Two Poems by Sara Teasdale

Sara Trevor Teasdale, 1907

First published in her twenties, Sara Trevor Teasdale would, in a little over ten years’ time, receive the Pulitzer Prize for her 1917 poetry collection, Love Songs. A life of loneliness, a divorce, and ultimately suicide contrast sharply with expectations of happiness that such tremendous talent and early success would suggest was her due.

In 1933, Teasdale was found dead in her apartment in a bathtub of warm water at the age of 48. There was no visible evidence of suicide; however, she had been depressed and had discussed it with a friend recently. .It is often suggested that the latter of the poems below, “I Shall Not Care,” was written as a suicide note; however, it was published almost two decades before her death. Despite her relatively short life, Teasdale wrote over 600 poems and published seven collections of poetry.

The Silent Battle

In Memory of J. W. T. Jr.

HE was a soldier in that fight
Where there is neither flag nor drum,
And without sound of musketry
The stealthy foemen come.
Year in, year out, by day and night
They forced him to a slow retreat,
And for his gallant fight alone
No fife was blown, and no drum beat.
In winter fog, in gathering mist
The gray grim battle had its end—
And at the very last we knew
His enemy had turned his friend.

I Shall Not Care

When I am dead and over me bright April
Shakes out her rain-drenched hair,
Tho’ you should lean above me broken-hearted,
I shall not care.

I shall have peace, as leafy trees are peaceful
When rain bends down the bough,
And I shall be more silent and cold-hearted
Than you are now

Two Poems by William Butler Yeats

William Butler Yeats, 1903 by Alice Boughton

William Butler Yeats (1865-1939) was an Irish poet whose work is quoted and regarded fondly by poets throughout the English-speaking world. Yeats was heavily inspired by Percy Shelley and Edmund Spenser in his early career, and his early works especially often contained elements of mysticism and spiritualism and sometimes of astrology and the occult. A recipient of the Nobel Prize for Literature, his later work tended more toward the political and realistic; Yeats himself served two terms as a Senator in the short-lived Irish Free State. Below are two of his more famous poems, “The Second Coming” and “Sailing to Byzantium,” both of which contain lines still familiar to many due to frequent quotation.

The Second Coming

Turning and turning in the widening gyre
The falcon cannot hear the falconer;
Things fall apart; the centre cannot hold;
Mere anarchy is loosed upon the world,
The blood-dimmed tide is loosed, and everywhere
The ceremony of innocence is drowned;
The best lack all conviction, while the worst
Are full of passionate intensity.

Surely some revelation is at hand;
Surely the Second Coming is at hand.
The Second Coming! Hardly are those words out
When a vast image out of Spiritus Mundi
Troubles my sight: somewhere in sands of the desert
A shape with lion body and the head of a man,
A gaze blank and pitiless as the sun,
Is moving its slow thighs, while all about it
Reel shadows of the indignant desert birds.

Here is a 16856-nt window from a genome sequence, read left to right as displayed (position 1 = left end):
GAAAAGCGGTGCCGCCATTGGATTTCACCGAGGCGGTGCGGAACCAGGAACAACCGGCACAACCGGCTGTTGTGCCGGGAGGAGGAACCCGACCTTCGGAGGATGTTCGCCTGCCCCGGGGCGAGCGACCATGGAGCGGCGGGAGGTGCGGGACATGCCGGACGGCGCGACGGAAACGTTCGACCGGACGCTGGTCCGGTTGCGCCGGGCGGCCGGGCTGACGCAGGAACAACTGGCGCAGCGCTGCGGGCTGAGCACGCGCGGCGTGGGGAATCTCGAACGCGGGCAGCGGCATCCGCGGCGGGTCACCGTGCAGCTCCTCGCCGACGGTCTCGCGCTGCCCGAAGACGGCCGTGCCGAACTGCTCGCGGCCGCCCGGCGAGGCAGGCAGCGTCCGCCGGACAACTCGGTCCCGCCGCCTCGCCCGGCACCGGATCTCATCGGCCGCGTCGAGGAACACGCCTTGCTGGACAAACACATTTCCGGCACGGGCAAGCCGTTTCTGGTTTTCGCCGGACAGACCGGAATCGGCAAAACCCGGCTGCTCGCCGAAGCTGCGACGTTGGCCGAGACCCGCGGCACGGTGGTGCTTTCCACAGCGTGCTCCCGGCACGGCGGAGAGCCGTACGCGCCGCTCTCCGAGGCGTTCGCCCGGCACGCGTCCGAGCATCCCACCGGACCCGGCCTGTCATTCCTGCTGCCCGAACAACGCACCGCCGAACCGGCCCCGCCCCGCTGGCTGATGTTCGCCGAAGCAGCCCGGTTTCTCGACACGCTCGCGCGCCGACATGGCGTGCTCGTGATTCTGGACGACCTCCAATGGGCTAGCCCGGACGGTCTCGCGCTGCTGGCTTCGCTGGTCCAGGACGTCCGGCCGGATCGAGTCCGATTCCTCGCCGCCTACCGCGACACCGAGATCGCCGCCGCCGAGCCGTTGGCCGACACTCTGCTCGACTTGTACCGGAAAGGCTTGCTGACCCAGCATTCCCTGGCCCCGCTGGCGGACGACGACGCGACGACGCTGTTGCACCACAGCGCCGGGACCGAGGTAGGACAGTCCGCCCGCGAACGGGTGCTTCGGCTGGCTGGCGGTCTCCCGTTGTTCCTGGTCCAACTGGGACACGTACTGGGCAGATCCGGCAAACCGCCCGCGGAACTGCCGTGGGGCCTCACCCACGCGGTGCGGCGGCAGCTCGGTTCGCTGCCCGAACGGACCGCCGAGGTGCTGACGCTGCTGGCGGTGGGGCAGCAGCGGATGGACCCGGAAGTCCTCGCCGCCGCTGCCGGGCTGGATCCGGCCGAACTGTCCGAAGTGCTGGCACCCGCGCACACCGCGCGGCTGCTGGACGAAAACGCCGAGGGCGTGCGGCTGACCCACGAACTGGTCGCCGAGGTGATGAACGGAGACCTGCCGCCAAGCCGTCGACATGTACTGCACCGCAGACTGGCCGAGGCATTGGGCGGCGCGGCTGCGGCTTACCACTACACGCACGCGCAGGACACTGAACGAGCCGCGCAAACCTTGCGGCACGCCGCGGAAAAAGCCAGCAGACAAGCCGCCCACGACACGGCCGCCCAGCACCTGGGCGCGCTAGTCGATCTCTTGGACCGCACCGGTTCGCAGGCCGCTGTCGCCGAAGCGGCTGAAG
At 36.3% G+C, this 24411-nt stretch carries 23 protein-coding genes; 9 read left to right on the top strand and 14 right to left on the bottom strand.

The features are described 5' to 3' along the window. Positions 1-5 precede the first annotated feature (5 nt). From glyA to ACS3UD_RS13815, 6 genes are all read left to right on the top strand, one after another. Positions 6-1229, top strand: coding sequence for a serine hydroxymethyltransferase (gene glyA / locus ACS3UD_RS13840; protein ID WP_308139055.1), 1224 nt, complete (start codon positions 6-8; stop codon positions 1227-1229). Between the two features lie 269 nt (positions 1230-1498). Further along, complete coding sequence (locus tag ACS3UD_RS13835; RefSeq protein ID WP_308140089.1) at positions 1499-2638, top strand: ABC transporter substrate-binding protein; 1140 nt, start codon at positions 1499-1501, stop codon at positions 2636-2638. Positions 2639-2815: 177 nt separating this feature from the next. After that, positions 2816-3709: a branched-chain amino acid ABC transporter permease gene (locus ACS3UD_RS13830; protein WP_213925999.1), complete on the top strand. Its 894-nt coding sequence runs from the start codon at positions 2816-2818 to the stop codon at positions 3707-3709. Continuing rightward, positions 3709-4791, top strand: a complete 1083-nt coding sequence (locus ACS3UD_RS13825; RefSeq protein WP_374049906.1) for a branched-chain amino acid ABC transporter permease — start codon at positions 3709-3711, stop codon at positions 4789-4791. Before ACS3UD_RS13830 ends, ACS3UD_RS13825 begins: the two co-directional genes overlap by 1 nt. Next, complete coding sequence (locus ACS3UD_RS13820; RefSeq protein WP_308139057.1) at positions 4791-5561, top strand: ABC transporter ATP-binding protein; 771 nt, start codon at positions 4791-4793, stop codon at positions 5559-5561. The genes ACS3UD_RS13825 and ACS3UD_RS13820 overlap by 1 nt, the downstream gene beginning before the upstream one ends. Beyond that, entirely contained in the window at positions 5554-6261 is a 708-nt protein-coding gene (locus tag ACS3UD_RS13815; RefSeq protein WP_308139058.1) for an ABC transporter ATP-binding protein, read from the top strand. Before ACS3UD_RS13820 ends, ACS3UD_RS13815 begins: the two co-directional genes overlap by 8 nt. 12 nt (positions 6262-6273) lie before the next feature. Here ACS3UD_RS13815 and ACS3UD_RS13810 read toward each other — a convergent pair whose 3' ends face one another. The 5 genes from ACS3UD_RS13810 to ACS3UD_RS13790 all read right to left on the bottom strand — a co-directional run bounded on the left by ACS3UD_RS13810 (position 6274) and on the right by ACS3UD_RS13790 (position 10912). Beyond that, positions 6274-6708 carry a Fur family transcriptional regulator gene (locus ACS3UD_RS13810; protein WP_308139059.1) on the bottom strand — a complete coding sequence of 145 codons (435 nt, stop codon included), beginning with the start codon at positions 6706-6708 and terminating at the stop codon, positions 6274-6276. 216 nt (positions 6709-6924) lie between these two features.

The darkness drops again; but now I know
That twenty centuries of stony sleep
Were vexed to nightmare by a rocking cradle,
And what rough beast, its hour come round at last,
Slouches towards Bethlehem to be born?

Sailing to Byzantium

That is no country for old men. The young
In one another’s arms, birds in the trees
—Those dying generations—at their song,
The salmon-falls, the mackerel-crowded seas,
Fish, flesh, or fowl, commend all summer long
Whatever is begotten, born, and dies.
Caught in that sensual music all neglect
Monuments of unageing intellect.

An aged man is but a paltry thing,
A tattered coat upon a stick, unless
Soul clap its hands and sing, and louder sing
For every tatter in its mortal dress,
Nor is there singing school but studying
Monuments of its own magnificence;
And therefore I have sailed the seas and come
To the holy city of Byzantium.

O sages standing in God’s holy fire
As in the gold mosaic of a wall,
Come from the holy fire, perne in a gyre,
And be the singing-masters of my soul.
Consume my heart away; sick with desire
And fastened to a dying animal
It knows not what it is; and gather me
Into the artifice of eternity.

Once out of nature I shall never take
My bodily form from any natural thing,
But such a form as Grecian goldsmiths make
Of hammered gold and gold enamelling
To keep a drowsy Emperor awake;
Or set upon a golden bough to sing
To lords and ladies of Byzantium
Of what is past, or passing, or to come.

“When I Must Take You Home” by Victoria Hunter

I look past the people
who look in our bus window.
I look beyond the bus driver,
to the small red speck of light
that develops like blood as it grows.

I hear loose iron crank, ready to fall apart
like the legs of an old person,
and then a screech, as they are restrained
against the over-salted road.

I smell old grease from fried chicken
and the faint foul blends of sweat
in poor labor work
and sheds of old homeless skin.

I feel a touch of spring, not yet entirely grown
I turn to you, shake you just a little,
like the fall morning,
when you first open the front door
and I say, “Wake up, wake up, we’re home,
this is where we get off,
and you stagger to your feet,
like a baby after falling,
grasping at bars and arms,
that aren’t there.